Quest M6 max batch size?

Discuss roast levels and profiles for espresso, equipment for roasting coffee.

#1: Post by F1gpstar »

I'm looking to buy a Quest M6, but want something that can roast a pound of net roasted coffee. So maybe 566ish grams green. I'm open to other roasted as well. I probably roast 20 pounds a month. Thanks in advance

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#2: Post by Nunas »

IMO, 566 g would be right at the absolute max for the M6. I usually do 450 g batches, but in the winter drop to 400 and on a hot summer day have gone as high as 600. Six hundred was a struggle. The limitation on the M6 is the heaters. By limiting the heaters to work on a 15-amp service, one can't practically get much past batches of 500 to 550 grams. Had they made it with bigger heaters, it could easily do more. Of course, most residences don't have 20-amp circuits available outside, where most of us like to roast. So, their decision is defensible. On the other hand, doing as many back-to-back roasts as you want with the Quest roasters is a piece of cake, which is what I do. Rather than push the roaster to do one ~20-minute batch for a week's worth of coffee, which might risk being toasty rather than roasty, I roast two slightly smaller batches for about 10-days worth; each takes about 14 minutes.

F1gpstar (original poster)

#3: Post by F1gpstar (original poster) »

Thank Nunas, that makes total sense. Anything I should lookout or prepare for with the quest. I'm a hands on manual roaster, but think I want to add artisan in the mix this time. Thanks again

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#4: Post by okmed »

Is it set in stone that it must be electric ?

F1gpstar (original poster)

#5: Post by F1gpstar (original poster) »

Not at all. I'm open to gas, 110 or 220

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#6: Post by Nunas »

F1gpstar wrote:Thank Nunas, that makes total sense. Anything I should lookout or prepare for with the quest. I'm a hands on manual roaster, but think I want to add artisan in the mix this time. Thanks again
If you've never used a Quest, I'd definitely get it with an ET and BT probe. I believe Coffee Shrub can supply them with the Quest (I got mine from the manufacturer, as I'm in Canada). My ET and BT probes are hooked to a Mastech 2-channel thermometer, which feeds a laptop running Artisan. Once you get used to the roaster, and establish a routine, you can easily do without the laptop and artisan. Here's a link to the Current Quest manual. ... 2.pdf?dl=0

PLUG: Quest owners, I've received a couple of suggestions for improvement to the manual and will do a revision in the not too distant future. If anyone has anything to suggest, please PM me.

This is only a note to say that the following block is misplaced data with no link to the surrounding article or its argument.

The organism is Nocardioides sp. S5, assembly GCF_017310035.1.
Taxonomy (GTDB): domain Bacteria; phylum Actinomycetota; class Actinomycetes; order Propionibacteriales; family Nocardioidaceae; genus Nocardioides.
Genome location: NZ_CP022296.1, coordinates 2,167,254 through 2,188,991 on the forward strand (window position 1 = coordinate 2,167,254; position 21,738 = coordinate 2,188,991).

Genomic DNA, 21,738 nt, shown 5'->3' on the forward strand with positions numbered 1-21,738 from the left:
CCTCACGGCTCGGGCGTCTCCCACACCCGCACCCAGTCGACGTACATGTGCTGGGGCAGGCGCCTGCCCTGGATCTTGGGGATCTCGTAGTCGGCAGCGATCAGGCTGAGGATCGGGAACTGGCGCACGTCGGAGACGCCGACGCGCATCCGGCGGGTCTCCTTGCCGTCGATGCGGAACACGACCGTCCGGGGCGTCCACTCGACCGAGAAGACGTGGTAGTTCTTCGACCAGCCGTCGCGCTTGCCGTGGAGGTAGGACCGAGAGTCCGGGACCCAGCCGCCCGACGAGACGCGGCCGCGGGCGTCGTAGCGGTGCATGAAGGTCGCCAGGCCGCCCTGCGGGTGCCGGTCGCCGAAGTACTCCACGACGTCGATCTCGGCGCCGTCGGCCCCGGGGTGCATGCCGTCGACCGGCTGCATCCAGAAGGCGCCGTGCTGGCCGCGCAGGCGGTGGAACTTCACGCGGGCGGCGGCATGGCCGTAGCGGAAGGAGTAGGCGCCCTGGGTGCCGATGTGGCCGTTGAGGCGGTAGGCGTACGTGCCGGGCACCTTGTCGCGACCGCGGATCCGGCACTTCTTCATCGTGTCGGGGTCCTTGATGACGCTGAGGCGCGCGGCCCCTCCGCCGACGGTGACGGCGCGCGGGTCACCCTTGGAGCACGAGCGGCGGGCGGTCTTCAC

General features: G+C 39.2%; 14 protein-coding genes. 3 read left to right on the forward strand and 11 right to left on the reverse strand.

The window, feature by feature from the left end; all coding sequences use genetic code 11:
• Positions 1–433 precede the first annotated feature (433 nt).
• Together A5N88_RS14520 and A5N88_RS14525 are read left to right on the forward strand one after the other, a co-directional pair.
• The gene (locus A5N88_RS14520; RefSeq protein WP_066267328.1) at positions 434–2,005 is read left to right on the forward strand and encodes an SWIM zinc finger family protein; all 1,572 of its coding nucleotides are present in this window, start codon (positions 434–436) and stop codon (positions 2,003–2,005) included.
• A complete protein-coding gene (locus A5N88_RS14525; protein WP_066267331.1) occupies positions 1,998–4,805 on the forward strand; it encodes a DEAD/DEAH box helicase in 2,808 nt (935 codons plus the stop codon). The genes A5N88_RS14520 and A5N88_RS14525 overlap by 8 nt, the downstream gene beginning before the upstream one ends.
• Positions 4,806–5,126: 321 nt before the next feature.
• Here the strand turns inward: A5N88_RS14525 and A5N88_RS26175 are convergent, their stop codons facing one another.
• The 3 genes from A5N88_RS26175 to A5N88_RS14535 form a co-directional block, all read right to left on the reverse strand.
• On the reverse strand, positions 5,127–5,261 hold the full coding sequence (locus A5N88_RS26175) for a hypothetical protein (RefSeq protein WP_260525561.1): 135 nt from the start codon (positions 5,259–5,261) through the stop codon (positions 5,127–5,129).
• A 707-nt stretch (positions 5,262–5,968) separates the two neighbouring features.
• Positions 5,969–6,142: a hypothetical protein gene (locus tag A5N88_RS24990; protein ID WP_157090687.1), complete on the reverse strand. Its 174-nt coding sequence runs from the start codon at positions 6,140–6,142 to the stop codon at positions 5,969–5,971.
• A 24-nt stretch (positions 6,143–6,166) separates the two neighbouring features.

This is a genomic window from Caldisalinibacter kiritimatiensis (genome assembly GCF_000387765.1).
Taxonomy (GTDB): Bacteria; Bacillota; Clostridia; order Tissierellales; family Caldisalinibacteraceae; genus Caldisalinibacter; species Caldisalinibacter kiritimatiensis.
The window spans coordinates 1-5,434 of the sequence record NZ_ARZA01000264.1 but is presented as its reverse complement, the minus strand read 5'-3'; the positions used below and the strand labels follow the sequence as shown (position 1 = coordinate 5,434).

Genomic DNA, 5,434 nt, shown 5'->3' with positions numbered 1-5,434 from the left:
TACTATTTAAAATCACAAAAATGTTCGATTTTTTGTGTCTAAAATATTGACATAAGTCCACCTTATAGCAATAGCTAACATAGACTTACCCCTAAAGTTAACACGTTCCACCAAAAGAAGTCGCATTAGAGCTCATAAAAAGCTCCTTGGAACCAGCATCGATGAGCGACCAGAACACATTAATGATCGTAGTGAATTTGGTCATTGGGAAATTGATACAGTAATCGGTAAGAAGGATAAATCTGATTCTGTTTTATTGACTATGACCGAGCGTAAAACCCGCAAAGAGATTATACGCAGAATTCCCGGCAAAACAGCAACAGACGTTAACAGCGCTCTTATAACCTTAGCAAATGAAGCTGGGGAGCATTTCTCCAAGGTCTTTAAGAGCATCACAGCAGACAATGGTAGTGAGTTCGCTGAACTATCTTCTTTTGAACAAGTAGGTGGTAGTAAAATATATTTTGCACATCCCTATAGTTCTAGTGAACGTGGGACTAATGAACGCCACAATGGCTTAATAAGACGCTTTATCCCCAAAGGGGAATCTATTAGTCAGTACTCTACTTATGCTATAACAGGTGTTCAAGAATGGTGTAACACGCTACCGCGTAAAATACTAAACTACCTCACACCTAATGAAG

F1gpstar (original poster)

#7: Post by F1gpstar (original poster) »

Thank you. The more I look at the Cormorant, Bullet, and anything else in that category, I keep coming back to the Quest. My only fear was it would be to small to keep up with a 20+ pound a month request.

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#8: Post by Nunas replying to F1gpstar »

I guess it all boils down to how you value your time vs the capex of a bigger roaster. If you're like me, you'll want to roast about once a week to keep a constant stream of beans at optimum quality. In the M6, that's five or six back-to-back roasts for your 20#. I just did two back-to-back 400g roasts. Once the roaster is warmed up (not long on the Quest as its drum isn't all that heavy), each roast took 10 minutes. Ambient today is about 14 C, so, I could have easily done 450 g batches. I've never measured how long it takes to get the roaster back up to charge temperature between batches, but it couldn't have been even five minutes. From start-up to tear down, I was done in about 40-minutes. Another two batches would likely have taken me up to or just over an hour, a bit longer if I'd have done 450 g batches.

Before buying the M6, I was on the reserved list for a Bullet. The Bullet was about US$1500 more. For that money, you get twice the capacity of the M6. For me, two back-to-back roasts on the M6 didn't justify the expense of doing only one on the Bullet. I was also a bit leery of the complexity, and the proprietary firmware/hardware on the Bullet. In contrast, the Quest is totally non-proprietary and can be totally disassembled with simple hand tools. If I was roasting your volume, and if I were not retired (so time isn't a big deal), I think I'd seriously consider the Bullet.

F1gpstar (original poster)

#9: Post by F1gpstar (original poster) »

Thank you so much. I downloaded the manual too. I love the simplicity of the M6


#10: Post by AlexR87 »

Hey all, this is sort of the opposite of the topic, but what do you find is the minimum batch size on the m6 that you have done with good results?

I'm looking at the m6 or m3s, but am leaning m6 if it can handle smaller batches. For regular beans I'd want to do 1/2 lb batches ideally so I can play around a bit. I typically roast lighter beans and do dabble with high altitude african beans, so am worried the m3s may not have the power to handle it at, say 250g.

My wife drinks almost exclusively decaf, so I'd want to do a full lb roast on decaf ideally - less bean variety, so I'm not as interested in running lots of small batches to play around on decaf.

Also, want to say as a longtime lurker, thank you to those of you who post regularly on the roasting forums. I've learned so much from your comments over the past few years.